Queensland lettuce (Lactuca sativa) resists bolting in hot weather.

 

 

Often lettuce could be a valuable cash crop near cities where there is a demand for westernstyle salads. But the tendency of lettuce to bolt (send up a seed stalk) in hot weather usually limits use where the weather is hot all year. The 'Queensland’ variety is beautiful and remarkably resistant to bolting. We have had good reports from our network on this variety. Farm Manager Danny Blank says, “I don’t think we have a lettuce that rivals this one in terms of heat tolerance and slowness to bolt.” AZ 61.

Incredibly drought-resistant tepary beans (Phaseolus acutifolius).

These beans are an important crop for American Indians in the arid southwest part of the USA. If seeds are planted at a time when the soil is moist, plants grow quickly and will produce well even if there is no rain after they bloom. Because tepary bean is adapted to very arid conditions only, it is not suited to climates with high humidity and frequent rains, where diseases harm or kill the vines. Drought-resistance is mentioned in AZ 89.

A high-yielding variety of sorghum (Sorghum bicolor) with resistance to striga.

Striga, also known as witchweed, is a parasitic weed that infests cereal crops including sorghum. Crop damage occurs as striga plants penetrate the roots of host plants, diverting essential nutrients to the weed instead of to the crop. Striga thrives in areas of low soil fertility and plant diversity. By the time the flowers appear, damage to the crop has already occurred. Crop loss can be as high as 70%. EDN 59-2 contains more information about striga and highlights a striga-resistant variety of sorghum developed at Purdue University. Of the sorghum varieties that we have grown on our demonstration farm at ECHO, the striga-resistant varieties have consistently performed best, even though we do not have striga. We have seed available in trial-sized packets. If you have received seeds of striga-resistant sorghum from ECHO in the past, we would be interested in reports of its performance in the field and acceptance by local farmers.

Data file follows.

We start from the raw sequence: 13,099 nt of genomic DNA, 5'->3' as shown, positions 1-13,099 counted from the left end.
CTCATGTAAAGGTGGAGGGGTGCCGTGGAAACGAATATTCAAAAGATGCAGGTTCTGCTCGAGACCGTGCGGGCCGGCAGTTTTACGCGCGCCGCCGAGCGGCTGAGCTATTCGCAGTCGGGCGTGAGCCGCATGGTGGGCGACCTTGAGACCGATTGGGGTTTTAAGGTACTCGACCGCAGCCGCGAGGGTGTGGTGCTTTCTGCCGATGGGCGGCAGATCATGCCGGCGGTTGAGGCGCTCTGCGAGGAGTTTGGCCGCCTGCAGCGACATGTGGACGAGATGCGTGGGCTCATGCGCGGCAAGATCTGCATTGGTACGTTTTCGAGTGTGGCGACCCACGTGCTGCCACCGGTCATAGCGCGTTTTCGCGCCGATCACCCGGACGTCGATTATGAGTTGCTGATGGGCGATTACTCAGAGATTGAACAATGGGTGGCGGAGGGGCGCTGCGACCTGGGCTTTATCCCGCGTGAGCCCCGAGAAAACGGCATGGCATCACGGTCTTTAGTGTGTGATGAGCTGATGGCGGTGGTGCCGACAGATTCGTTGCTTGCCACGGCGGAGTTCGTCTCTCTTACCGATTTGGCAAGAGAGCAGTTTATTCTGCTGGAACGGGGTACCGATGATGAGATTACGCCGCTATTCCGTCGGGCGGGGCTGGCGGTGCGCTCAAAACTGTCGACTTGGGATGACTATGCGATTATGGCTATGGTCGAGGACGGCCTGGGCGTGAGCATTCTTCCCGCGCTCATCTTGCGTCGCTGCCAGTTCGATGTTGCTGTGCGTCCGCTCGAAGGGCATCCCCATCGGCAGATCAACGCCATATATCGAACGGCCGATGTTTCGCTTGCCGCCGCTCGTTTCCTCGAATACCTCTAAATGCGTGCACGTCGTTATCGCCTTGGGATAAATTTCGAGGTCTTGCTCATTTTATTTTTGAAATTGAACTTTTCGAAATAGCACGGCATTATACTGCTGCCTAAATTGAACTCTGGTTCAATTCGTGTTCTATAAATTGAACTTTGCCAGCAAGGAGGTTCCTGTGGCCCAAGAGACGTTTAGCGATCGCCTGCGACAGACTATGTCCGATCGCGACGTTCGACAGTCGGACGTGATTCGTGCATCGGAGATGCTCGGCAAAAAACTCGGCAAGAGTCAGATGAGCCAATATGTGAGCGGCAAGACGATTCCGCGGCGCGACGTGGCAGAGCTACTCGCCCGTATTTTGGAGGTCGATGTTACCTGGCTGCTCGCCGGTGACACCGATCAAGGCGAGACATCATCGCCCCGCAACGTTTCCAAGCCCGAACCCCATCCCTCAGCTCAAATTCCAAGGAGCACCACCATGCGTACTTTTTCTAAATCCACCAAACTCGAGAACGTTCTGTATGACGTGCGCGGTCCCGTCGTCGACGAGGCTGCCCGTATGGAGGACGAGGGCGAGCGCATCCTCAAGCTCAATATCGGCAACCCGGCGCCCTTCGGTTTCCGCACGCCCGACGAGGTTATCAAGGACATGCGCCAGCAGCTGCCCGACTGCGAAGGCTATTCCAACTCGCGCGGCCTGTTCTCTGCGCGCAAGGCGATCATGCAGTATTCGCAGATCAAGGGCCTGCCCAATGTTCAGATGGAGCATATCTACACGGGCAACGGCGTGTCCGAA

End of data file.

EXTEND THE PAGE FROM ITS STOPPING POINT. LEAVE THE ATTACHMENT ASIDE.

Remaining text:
Sorghum (Sorghum bicolor)

If grain sorghum is an important crop where you work, there are some great options for doing variety trials on your project site or by farmers in their own fields, guaranteed to generate a lot of interest (see the story in EDN 95 of a sorghum variety trial ECHO planted to show farmers in Haiti). There are striking differences among sorghum varieties. Heights range from 3 to 9 feet (1 to 3 m). You may be able to harvest the short varieties before the taller ones even begin to bloom (there might even be enough time for two crops). Birds can easily eat grains from the open heads, but there are varieties with some resistance. However, the nutritional value of most bird-resistant varieties is inferior. Varieties can differ greatly in the shape of the head and color of the grain. Giza 114 produces grain but the stalks are of almost equal value in Egypt for cooking fuel. As mentioned above, special varieties are resistant to striga, a terrible parasitic weed in Africa. The best brooms are made from the long fibrous seed panicles of “broom corn,” which is actually a sorghum.